On August 2, 1876, Bill would enter Saloon 10 on Main Street in Deadwood and play his final hand, a game was already going when he asked to be let in, the individual sitting against the wall would not give up his chair, he didn’t want to foul his current winning streak.
Hickok reluctantly took the open chair with his back to the front door, Jack McCall would cowardly walk up and shoot Bill in the back of the head, Wild Bill died instantly holding a pair of aces and eights… forever to be known as the dead man’s hand.
John Butler Hickok is buried in Mt. Pleasant Cemetery near his friends Charlie and Jayne Cannery AKA Calamity Jayne in Deadwood South Dakota, as a lover of the OLD WEST, my bucket list included a trip to see the City which is now a historical landmark, the entire City.
My wife and I traveled 3000 miles round trip and stayed in Deadwood, going through Montana I viewed General Custard’s battlefield, The devil’s tower in Wyoming, Mt. Rushmore, The Crazy Horse Monument, hundreds of buffalo, I even met Bob Boze Bell the editor of True West Magazine.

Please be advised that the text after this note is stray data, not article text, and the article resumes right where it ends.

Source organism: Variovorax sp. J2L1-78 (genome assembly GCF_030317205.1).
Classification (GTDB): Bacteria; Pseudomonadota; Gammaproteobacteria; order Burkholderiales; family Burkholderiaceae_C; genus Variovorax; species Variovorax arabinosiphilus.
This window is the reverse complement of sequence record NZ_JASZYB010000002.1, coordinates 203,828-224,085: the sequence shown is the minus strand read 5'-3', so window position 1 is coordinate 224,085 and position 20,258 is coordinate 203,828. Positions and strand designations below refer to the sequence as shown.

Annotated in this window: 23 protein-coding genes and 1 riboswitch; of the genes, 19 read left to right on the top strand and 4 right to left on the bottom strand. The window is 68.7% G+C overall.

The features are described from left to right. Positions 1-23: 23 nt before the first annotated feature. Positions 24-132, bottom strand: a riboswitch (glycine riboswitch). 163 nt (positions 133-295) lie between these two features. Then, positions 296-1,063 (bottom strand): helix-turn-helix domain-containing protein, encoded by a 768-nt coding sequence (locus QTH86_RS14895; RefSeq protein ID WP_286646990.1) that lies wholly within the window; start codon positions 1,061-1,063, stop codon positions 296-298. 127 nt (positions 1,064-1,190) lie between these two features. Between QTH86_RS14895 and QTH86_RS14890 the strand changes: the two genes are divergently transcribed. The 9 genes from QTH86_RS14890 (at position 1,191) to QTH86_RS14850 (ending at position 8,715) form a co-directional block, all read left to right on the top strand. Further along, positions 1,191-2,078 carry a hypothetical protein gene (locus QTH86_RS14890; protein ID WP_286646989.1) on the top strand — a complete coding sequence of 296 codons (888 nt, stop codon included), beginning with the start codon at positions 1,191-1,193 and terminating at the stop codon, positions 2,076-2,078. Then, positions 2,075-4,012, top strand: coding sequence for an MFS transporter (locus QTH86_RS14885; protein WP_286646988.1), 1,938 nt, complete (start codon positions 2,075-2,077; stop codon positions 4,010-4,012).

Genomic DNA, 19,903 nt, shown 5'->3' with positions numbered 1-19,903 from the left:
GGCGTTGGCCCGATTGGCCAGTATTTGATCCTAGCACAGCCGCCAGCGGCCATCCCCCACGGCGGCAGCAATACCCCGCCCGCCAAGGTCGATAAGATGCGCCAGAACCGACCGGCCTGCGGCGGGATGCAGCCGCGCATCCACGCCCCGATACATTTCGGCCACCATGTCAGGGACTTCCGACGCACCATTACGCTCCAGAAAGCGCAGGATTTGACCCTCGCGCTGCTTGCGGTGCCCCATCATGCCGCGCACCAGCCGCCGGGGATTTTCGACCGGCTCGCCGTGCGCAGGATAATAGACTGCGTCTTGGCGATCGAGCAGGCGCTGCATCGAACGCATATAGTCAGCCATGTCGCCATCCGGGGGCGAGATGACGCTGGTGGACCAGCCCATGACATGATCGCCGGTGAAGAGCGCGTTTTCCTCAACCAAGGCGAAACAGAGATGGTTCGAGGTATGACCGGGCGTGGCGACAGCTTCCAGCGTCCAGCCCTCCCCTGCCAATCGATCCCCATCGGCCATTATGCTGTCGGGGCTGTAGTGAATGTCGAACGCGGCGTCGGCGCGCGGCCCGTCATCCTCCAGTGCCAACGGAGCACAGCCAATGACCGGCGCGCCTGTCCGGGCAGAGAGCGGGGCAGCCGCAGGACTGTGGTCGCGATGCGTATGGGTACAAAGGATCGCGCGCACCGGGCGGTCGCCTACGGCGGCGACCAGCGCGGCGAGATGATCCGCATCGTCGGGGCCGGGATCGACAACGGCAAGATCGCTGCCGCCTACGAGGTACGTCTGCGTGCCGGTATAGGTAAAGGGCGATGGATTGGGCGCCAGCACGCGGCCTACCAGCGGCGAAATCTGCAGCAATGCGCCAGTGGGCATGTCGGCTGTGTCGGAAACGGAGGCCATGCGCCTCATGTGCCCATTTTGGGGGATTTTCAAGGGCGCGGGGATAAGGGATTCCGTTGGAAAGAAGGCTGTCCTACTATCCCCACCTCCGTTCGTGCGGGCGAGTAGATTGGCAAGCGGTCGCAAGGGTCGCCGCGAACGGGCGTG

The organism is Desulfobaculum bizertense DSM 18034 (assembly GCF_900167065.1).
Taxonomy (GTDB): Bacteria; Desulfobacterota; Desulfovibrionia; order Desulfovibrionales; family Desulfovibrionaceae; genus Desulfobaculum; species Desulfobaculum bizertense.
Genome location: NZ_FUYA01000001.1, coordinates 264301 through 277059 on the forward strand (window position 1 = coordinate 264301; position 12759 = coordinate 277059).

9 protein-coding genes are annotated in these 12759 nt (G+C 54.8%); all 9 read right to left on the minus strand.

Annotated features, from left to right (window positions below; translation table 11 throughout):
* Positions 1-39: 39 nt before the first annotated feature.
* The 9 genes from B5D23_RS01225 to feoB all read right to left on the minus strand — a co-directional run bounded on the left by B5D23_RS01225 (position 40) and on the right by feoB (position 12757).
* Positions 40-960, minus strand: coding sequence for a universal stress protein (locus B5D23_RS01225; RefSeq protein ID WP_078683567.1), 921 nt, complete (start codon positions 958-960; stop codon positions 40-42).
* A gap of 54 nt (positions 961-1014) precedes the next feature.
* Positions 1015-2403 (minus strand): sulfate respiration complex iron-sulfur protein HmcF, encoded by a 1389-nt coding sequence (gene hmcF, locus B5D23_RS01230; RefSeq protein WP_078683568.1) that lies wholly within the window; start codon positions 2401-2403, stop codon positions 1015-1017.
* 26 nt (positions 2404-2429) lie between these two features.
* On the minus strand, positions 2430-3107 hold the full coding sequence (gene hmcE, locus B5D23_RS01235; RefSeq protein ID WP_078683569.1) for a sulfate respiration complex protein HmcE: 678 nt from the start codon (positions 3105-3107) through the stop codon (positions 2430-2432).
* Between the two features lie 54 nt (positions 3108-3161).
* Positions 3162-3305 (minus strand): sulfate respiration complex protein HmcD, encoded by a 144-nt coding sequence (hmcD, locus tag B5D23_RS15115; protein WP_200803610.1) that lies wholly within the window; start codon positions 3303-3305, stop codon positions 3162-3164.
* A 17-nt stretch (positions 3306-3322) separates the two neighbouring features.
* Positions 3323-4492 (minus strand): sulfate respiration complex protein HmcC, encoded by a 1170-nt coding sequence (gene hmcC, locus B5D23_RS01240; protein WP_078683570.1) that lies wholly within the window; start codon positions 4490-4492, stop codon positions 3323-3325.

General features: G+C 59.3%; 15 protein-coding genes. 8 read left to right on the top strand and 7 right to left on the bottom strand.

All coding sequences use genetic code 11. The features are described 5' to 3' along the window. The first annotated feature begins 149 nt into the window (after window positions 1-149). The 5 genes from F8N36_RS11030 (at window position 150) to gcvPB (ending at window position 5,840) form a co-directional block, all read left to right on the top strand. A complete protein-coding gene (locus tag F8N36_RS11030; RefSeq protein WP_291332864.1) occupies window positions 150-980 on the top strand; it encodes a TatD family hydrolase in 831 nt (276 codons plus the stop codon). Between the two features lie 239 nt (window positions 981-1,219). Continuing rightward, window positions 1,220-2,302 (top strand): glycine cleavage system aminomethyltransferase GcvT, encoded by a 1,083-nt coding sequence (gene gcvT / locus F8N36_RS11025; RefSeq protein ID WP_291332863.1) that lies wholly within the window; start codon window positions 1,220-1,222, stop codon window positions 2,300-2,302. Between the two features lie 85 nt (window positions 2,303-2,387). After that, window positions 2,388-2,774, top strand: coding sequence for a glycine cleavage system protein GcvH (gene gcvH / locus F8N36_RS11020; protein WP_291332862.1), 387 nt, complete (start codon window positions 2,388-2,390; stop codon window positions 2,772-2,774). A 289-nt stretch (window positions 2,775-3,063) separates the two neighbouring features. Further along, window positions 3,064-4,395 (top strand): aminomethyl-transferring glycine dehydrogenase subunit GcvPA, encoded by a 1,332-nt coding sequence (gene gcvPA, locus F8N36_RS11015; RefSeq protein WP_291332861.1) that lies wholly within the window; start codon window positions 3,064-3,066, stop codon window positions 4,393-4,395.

The video included here is a few of the many things I enjoyed and you can too, its ALL within such small geographical area, take at least 2 weeks to see it all.
I found it humbling to walk in the same place as Wild Bill, Seth Bullock, Al Swearengen, General Custer, even Butch Cassidy, and the Sundance Kid, the town he was named for, Sundance Wyoming is only an hour and a half from Deadwood on the way, I could smell the gunpowder, hear the old-time piano playing, call girls giggling, and poker chips being tossed across tables,” I’ll see your bet and raise you if you have the stomach”
Part of my support for The Second Amendment is my appreciation of how we got here and remember why we need to defend it, many Americans get caught up in the amenities available at their fingertips while forgetting the blood, and courage given by the historical figures that enabled the innovation that created it.
I relish it !!